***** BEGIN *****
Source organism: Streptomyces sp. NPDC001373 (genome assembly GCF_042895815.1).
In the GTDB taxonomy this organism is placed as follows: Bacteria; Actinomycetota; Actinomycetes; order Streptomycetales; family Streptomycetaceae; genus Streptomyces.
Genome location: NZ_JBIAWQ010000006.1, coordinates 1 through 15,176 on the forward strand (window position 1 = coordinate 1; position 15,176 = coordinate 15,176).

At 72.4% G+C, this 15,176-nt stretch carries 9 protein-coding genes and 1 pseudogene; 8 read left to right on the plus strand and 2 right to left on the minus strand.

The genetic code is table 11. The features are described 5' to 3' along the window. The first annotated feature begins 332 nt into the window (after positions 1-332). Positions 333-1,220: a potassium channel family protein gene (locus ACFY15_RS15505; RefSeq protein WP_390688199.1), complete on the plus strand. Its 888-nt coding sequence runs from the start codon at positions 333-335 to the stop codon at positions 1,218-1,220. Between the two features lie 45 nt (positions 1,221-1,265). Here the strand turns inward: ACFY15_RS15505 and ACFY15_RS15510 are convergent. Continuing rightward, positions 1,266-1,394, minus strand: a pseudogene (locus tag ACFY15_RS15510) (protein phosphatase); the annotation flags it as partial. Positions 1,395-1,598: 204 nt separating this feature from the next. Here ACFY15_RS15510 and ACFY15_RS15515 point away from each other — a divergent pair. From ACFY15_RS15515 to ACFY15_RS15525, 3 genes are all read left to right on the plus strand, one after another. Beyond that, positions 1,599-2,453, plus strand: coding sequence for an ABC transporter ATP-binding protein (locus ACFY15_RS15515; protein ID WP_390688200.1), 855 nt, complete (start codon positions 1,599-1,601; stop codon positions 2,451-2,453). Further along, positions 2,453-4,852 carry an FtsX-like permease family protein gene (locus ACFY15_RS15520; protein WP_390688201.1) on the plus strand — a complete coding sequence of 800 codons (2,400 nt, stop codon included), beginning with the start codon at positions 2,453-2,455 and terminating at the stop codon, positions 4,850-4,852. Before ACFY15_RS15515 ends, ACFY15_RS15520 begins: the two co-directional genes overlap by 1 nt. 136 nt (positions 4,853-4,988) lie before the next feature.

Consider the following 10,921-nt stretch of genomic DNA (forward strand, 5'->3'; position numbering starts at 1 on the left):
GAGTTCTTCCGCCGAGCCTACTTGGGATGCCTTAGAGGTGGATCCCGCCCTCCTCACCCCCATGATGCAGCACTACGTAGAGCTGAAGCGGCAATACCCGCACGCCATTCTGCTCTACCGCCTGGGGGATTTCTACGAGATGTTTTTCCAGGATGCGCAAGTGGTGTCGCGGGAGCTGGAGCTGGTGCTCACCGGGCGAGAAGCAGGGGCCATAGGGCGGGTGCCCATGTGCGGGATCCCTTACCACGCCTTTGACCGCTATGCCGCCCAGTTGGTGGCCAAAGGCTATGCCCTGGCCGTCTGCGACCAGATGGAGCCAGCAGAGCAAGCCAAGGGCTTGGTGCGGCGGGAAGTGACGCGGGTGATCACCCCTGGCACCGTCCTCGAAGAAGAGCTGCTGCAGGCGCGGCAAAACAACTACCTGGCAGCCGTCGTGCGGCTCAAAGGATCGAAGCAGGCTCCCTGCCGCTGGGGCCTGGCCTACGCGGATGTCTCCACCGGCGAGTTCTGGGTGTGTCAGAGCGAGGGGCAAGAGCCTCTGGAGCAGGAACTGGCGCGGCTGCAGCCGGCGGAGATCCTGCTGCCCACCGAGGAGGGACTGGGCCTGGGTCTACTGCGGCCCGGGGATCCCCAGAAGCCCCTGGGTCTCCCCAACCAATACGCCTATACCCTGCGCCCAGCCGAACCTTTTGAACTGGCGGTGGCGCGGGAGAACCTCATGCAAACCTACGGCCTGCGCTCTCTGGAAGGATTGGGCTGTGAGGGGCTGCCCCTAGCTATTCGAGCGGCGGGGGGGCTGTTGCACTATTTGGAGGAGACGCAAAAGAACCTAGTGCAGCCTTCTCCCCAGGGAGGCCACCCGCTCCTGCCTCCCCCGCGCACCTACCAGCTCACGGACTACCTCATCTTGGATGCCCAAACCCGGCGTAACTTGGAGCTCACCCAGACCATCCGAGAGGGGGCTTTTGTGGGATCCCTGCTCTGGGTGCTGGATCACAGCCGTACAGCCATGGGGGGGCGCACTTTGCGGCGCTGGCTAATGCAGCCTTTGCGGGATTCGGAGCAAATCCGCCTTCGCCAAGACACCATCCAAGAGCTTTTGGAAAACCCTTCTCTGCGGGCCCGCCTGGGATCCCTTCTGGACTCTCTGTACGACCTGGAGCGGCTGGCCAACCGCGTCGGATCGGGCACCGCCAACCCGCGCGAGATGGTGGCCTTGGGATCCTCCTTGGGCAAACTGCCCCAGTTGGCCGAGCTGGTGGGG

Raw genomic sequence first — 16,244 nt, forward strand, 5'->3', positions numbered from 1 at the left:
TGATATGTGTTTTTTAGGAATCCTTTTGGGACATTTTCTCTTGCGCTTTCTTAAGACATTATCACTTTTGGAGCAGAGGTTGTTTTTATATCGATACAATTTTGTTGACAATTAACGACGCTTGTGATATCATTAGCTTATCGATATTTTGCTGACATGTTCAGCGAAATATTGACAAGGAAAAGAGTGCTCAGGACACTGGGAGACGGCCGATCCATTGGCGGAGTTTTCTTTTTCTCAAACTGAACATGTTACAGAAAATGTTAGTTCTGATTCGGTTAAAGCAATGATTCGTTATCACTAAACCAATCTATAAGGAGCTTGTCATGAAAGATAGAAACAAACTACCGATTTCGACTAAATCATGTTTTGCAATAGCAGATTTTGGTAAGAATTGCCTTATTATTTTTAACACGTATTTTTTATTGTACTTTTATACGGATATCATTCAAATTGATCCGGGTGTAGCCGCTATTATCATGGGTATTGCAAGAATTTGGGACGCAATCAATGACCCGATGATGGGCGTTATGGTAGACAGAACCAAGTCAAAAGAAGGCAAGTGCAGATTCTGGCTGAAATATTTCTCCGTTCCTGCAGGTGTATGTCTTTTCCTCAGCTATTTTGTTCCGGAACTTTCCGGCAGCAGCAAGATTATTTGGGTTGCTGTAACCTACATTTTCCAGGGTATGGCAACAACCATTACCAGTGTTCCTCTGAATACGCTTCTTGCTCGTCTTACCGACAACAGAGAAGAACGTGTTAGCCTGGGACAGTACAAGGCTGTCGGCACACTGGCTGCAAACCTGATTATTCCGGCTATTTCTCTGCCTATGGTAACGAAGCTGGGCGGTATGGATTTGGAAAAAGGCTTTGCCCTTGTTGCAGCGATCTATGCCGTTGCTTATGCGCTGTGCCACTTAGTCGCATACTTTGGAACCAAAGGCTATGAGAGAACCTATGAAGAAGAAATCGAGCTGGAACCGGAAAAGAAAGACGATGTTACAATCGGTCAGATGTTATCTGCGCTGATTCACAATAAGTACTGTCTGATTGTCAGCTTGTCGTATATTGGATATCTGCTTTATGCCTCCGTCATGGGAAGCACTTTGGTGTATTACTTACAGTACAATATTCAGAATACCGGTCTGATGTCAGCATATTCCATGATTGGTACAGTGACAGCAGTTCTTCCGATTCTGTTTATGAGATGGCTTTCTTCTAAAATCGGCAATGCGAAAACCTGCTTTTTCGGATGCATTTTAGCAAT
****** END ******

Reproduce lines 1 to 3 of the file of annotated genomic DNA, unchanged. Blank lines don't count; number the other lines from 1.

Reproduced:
Source organism: Streptomyces sp. NPDC001373 (genome assembly GCF_042895815.1).
In the GTDB taxonomy this organism is placed as follows: Bacteria; Actinomycetota; Actinomycetes; order Streptomycetales; family Streptomycetaceae; genus Streptomyces.
Genome location: NZ_JBIAWQ010000006.1, coordinates 1 through 15,176 on the forward strand (window position 1 = coordinate 1; position 15,176 = coordinate 15,176).